A liver transplant surgery is a procedure to remove your liver and replace it with a healthy liver. It’s done when your liver stops working properly due to disease or injury.
Most liver transplants use a liver from a deceased person. In this case, the entire liver is removed from that person.
Sometimes, though, the liver is taken from someone who is alive. If this occurs, the surgery is called a living donor liver transplant or a live donor liver transplant.
In this case, the whole liver is not removed from the donor, because then they will not have a liver. Instead, only a piece of their liver is removed.
Here’s what the procedure involves, who it’s good for, and the potential risks for donors and recipients.
In general, a live donor liver transplant involves the following steps:
Before the procedure
Before the surgery, the living donor will complete various medical tests to make sure they’re a good candidate. These medical tests will also monitor the recipient’s health before the procedure.
The recipient will also need to complete various medical tests. During this time, doctors will determine how much of the donor’s liver you will need.
The surgery will be scheduled 4 to 6 weeks in advance.
During the procedure
There are two parts to a living donor liver transplant. The first part involves removing part of the donor’s liver, which can take 4 to 6 hours. The second part involves putting that piece of liver into the recipient, which can take 6 to 12 hours.
Typically, the procedure includes the following steps:
- The donor is given general anesthesia and their abdomen is cleaned.
- The surgeon creates an incision across the donor’s abdomen.
- Next, they remove a portion of the liver.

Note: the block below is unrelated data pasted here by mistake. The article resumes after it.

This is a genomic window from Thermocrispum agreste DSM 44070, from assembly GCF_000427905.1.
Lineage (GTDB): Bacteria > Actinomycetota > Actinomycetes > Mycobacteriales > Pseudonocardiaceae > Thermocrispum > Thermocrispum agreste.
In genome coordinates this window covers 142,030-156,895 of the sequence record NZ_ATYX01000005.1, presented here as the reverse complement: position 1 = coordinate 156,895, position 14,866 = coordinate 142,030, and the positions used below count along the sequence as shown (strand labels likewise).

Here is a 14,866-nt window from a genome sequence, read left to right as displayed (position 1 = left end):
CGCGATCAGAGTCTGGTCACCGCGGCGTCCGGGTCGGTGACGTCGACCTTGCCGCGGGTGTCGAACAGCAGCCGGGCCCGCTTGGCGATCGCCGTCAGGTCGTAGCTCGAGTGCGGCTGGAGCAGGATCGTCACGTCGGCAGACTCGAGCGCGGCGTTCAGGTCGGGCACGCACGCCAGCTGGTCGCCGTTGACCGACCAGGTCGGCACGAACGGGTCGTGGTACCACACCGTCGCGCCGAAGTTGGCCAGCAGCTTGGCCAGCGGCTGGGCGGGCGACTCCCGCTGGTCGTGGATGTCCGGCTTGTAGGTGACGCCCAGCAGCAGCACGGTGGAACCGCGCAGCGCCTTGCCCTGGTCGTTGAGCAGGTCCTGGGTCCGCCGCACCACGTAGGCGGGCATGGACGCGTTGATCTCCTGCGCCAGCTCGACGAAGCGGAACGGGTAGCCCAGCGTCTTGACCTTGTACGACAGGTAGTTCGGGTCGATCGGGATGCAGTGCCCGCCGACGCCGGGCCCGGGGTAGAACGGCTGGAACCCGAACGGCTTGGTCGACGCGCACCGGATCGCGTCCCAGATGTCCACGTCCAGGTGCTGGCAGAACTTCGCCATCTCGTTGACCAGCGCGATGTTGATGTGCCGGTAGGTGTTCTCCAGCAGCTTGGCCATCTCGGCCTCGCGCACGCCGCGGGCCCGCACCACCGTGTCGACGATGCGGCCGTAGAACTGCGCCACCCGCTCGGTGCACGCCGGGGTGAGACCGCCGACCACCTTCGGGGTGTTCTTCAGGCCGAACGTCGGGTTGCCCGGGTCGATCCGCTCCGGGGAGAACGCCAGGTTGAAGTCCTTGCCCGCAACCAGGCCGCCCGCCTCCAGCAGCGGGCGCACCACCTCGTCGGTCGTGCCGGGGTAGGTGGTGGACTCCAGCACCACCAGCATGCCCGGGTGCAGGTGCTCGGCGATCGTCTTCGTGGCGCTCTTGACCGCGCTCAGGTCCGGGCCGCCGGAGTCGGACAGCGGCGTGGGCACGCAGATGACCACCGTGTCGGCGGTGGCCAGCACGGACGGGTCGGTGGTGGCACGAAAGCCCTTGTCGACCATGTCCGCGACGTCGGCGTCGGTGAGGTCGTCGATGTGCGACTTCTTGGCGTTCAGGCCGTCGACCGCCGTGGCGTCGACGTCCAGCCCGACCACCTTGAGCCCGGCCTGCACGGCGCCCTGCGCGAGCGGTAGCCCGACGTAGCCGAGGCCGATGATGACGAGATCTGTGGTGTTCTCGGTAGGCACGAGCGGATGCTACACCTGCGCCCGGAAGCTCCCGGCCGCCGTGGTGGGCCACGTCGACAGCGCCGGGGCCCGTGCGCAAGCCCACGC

- The surgeon closes the incision and the recipient goes to the recovery room.
- The recipient is given general anesthesia and their abdomen is cleaned.
- The surgeon creates an incision across the recipient’s abdomen
- They cut the liver’s attachments and remove the damaged or injured part.
- Next, the surgeon attaches the recipient’s veins, arteries, and bile ducts to the donor’s liver part.
- The surgeon closes the incision.
After the procedure
Right after the procedure, the donor will go to the recovery room. They will stay in the hospital for about 7 days. During this time, the medical team will monitor their vital signs.
The recipient will go to the intensive care unit right after the surgery. Here, they’ll be given immunosuppressants to reduce the risk of complications with the new liver.
Once the recipient is stabilized, they’ll be moved to a regular room. They’ll stay in the hospital for about 2 weeks.
After the procedure, the donor’s liver will grow back. The recipient’s new liver will also grow back to a standard size.
Before a live donor liver transplant is performed, both the donor and recipient need to meet certain criteria.
A potential donor needs to complete a medical and psychological evaluation. This will be done by various medical professionals.
The evaluation will ensure that the donor is healthy enough to donate a piece of liver.
Potential donors need to:
- be 18 years or older
- have good physical and mental health
- not be involved in current drug or substance use
- have a compatible blood type with the recipient
- have healthy liver and kidney function
- have no history of certain health issues, including active cancer
- understand the benefits and risks of donating
A live liver donor does not need to be related to the recipient.
A live donor liver transplant is not ideal for everyone who needs a liver transplant.
Good candidates for the surgery include those who:
In the United States, there’s a shortage of livers from deceased people. As a result, there are more people waiting for a transplant than there are available livers.
However, a live donor liver transplant can significantly reduce the waiting time. This has several benefits:
- lower risk of the recipient’s liver disease getting worse
- faster recovery time
- better long-term outcomes